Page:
Credit unions serving first responders will be a primary point of contact as first responders come off duty and into the credit union.
ARLINGTON, Va.—How effective are credit union plans for addressing pandemics and business continuity?
Experts told CUToday.info the growth of the coronavirus that CUs should be reviewing their pandemic and business continuity plans, which likely have not been visited since the SARS outbreak in 2002.
“I think it's too early to tell what kind of impact the coronavirus may have here in the U.S.,” said NAFCU Vice President of Regulatory Compliance Brandy Bruyere about the potential effects on personal health and credit unions’ business. “We're just trying to make sure credit unions have the resources they need to take a look at this so they can be ahead of this.”
Noting the last time many credit unions have likely visited their pandemic planning was in 2002-2003 during the SARS outbreak, Bruyere said CUs need to make plans to minimize the possibility of any effects from a pandemic.
“Address any negative effects from a pandemic and have a documented plan for continued operations,” said Bruyere. “Make sure critical operations can remain in effect. Pandemic planning does differ from more traditional continuity planning, in part because the impact can be difficult to anticipate. So, pandemic plans need to be flexible, and the plans need to reflect the credit union’s size, complexity and business operations.”
The Biggest Risk
Bruyere noted that while NCUA’s supervisory priorities this year do not include reviewing CU pandemic planning, “the agency does have the right to go beyond their stated priorities. I think it's possible they could look at these plans to make sure credit unions have taken a look themselves.”
The biggest risk to credit unions from a pandemic, said Bruyere, is personnel.
“One of the things regulators flag in all of their guidance on pandemic planning is the risk to staff,” said Bruyere. “In these kinds of situations you might have broad absences. You can even see that with localized outbreaks of the flu. Employee protection strategies are important, which include education on how a disease spreads. Address, for example, minimizing face-to-face contact with others if you believe there is an issue in your area. Maybe replace meetings with conference calls…”
Bruyere noted the Federal Financial Institutions Examination Council (FFIEC) recently updated its business continuity management section of its handbook.
“This covers all the bases and includes, but is not limited to, pandemic planning,” she said.
Carlos Molina, senior consultant, Risk and Compliance Solutions, agreed most U.S. workers are not at significant risk of infection at this time, but the situation is evolving.
“It’s never too early to get ahead by addressing employee concerns, taking measures to keep the workplace sanitary and ensuring your employees feel safe,” said Molina.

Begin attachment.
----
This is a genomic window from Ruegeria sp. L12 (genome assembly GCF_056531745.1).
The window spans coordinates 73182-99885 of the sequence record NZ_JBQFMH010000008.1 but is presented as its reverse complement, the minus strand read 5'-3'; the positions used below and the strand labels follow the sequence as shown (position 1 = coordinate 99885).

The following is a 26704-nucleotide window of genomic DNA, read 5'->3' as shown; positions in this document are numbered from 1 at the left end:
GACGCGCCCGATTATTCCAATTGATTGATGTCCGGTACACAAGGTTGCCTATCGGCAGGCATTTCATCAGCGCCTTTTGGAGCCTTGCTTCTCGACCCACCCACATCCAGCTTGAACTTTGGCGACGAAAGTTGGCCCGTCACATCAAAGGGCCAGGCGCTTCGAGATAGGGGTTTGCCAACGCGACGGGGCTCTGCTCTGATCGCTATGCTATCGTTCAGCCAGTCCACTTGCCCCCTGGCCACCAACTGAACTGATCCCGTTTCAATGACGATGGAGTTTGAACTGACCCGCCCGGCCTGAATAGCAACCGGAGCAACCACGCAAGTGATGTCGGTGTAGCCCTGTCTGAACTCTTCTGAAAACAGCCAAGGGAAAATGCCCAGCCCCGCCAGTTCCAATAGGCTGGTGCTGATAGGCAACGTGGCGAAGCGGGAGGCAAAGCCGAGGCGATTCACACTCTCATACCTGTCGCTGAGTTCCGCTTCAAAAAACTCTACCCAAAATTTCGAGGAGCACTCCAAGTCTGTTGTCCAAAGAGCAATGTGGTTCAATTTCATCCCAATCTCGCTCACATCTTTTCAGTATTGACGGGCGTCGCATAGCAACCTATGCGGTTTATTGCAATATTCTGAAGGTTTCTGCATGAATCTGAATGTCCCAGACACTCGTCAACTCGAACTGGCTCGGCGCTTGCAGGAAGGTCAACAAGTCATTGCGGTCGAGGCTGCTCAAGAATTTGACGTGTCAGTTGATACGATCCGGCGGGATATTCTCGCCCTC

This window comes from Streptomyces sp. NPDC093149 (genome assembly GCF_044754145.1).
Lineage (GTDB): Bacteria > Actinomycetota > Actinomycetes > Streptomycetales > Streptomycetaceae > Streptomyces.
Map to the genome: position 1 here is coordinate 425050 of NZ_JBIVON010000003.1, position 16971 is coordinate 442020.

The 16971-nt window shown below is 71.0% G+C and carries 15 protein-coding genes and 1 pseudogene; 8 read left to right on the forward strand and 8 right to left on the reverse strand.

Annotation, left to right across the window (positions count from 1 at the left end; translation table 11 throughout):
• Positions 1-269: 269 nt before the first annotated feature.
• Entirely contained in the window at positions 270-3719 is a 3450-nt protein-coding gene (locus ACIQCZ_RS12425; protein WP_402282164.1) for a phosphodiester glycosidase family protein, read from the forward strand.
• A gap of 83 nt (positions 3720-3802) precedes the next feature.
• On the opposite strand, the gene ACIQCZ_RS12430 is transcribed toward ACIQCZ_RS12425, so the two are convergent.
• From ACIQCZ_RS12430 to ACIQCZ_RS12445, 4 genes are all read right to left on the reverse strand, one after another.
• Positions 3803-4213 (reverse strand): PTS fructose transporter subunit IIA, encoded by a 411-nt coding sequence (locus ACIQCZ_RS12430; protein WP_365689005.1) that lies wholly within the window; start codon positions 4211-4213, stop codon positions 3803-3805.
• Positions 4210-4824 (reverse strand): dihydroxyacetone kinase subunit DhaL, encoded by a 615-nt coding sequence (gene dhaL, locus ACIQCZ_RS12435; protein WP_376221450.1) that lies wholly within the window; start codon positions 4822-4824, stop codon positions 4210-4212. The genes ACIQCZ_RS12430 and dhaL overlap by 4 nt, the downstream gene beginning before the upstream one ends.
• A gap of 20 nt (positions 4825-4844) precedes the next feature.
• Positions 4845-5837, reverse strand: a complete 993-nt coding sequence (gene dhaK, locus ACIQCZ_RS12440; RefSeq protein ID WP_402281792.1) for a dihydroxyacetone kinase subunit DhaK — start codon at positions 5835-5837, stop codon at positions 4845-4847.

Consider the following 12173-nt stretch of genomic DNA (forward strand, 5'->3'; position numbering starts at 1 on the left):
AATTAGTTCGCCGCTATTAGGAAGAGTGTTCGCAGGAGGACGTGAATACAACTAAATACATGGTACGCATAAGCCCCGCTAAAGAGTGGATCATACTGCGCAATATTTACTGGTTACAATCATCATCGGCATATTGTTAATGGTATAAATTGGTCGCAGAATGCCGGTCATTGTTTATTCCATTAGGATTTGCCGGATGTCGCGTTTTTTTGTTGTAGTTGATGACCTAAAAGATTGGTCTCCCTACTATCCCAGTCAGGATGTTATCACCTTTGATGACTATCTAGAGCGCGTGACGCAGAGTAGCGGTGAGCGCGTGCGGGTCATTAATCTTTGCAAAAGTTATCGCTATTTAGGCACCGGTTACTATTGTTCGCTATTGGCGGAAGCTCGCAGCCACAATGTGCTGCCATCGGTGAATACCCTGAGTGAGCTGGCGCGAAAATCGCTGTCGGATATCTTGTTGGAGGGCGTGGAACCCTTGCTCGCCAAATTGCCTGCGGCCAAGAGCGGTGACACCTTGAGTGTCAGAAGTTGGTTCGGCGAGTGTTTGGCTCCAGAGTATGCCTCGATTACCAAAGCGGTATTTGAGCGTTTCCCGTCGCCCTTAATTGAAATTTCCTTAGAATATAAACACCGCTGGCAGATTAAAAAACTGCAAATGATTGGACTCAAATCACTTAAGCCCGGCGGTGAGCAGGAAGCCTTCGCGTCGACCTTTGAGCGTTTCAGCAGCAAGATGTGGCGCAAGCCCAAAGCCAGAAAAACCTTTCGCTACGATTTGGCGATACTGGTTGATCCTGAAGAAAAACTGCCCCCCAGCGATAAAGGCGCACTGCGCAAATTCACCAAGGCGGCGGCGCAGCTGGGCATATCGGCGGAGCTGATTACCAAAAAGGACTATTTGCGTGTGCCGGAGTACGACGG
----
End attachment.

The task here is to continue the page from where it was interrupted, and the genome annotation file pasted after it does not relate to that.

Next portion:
In a Risk Alert recently sent to CUs, CUNA Mutual group recommended steps to address a pandemic:
Communicate and educate carefully: “Credit unions who reasonably believe they could serve members or have employees who could potentially travel to and from an infected region should be prepared to provide reassurance and education. A statement from credit union management should be made available that the situation is being monitored, and human resources or risk management departments should be prepared to provide information or access to appropriate agencies like the CDC, Department of State, or local health organizations,” CUNA Mutual Group said.
Emphasize good workplace hygiene: “Remind employees of general good workplace hygiene practices such as covering one's mouth when coughing or sneezing, avoiding contact with sick individuals, and washing hands frequently. Consideration should be given to providing tissues and hand sanitizer throughout credit union locations. Waste bins should be emptied frequently and surfaces properly disinfected,” the company said.
Reinforce sick leave policies: “Encourage employees to review company sick leave and paid time-off policies and encourage employees to stay home if they are feeling ill. Remote work arrangements should be utilized if previously agreed upon. A point of contact should be identified to answer any employee questions related sick leave use, or the accrual process,” the Risk Alert stated.
Decisions to send employees home should be made carefully: “Any decision made to send a visibly ill employee home should be done so within existing policy guidelines. Attention should be paid to state wage and hour laws for non-exempt employees where wages may be due even for the period of time they were sent home. If a policy is currently in place that requires an employee to inform the credit union of any direct threat to the safety of other employees, including illness, it should be noted that the credit union must keep all employees' health information confidential, and should ensure that any policy is in compliance with the Americans with Disabilities Act (ADA),” CUNA Mutual Group said.
Avoid mandatory medical examinations and quarantines: “Unless you have a reasonable belief that an employee poses a ‘direct threat’ to the workplace, the ADA prohibits mandatory medical examinations. Any attempt to isolate or quarantine employees without prior authorization by a public health agency or official can lead to risk liability under the ADA, medical privacy laws, state wage and hour laws, and potential national origin discrimination claims,” the company stated.
CUNA Mutual Group outlined additional resources that are also available:
- CUNA Mutual Group’s Protection Resource Center
- Centers for Disease Control and Prevention
- U.S. Department of State
- Occupational Safety & Health Administration Pandemic Preparedness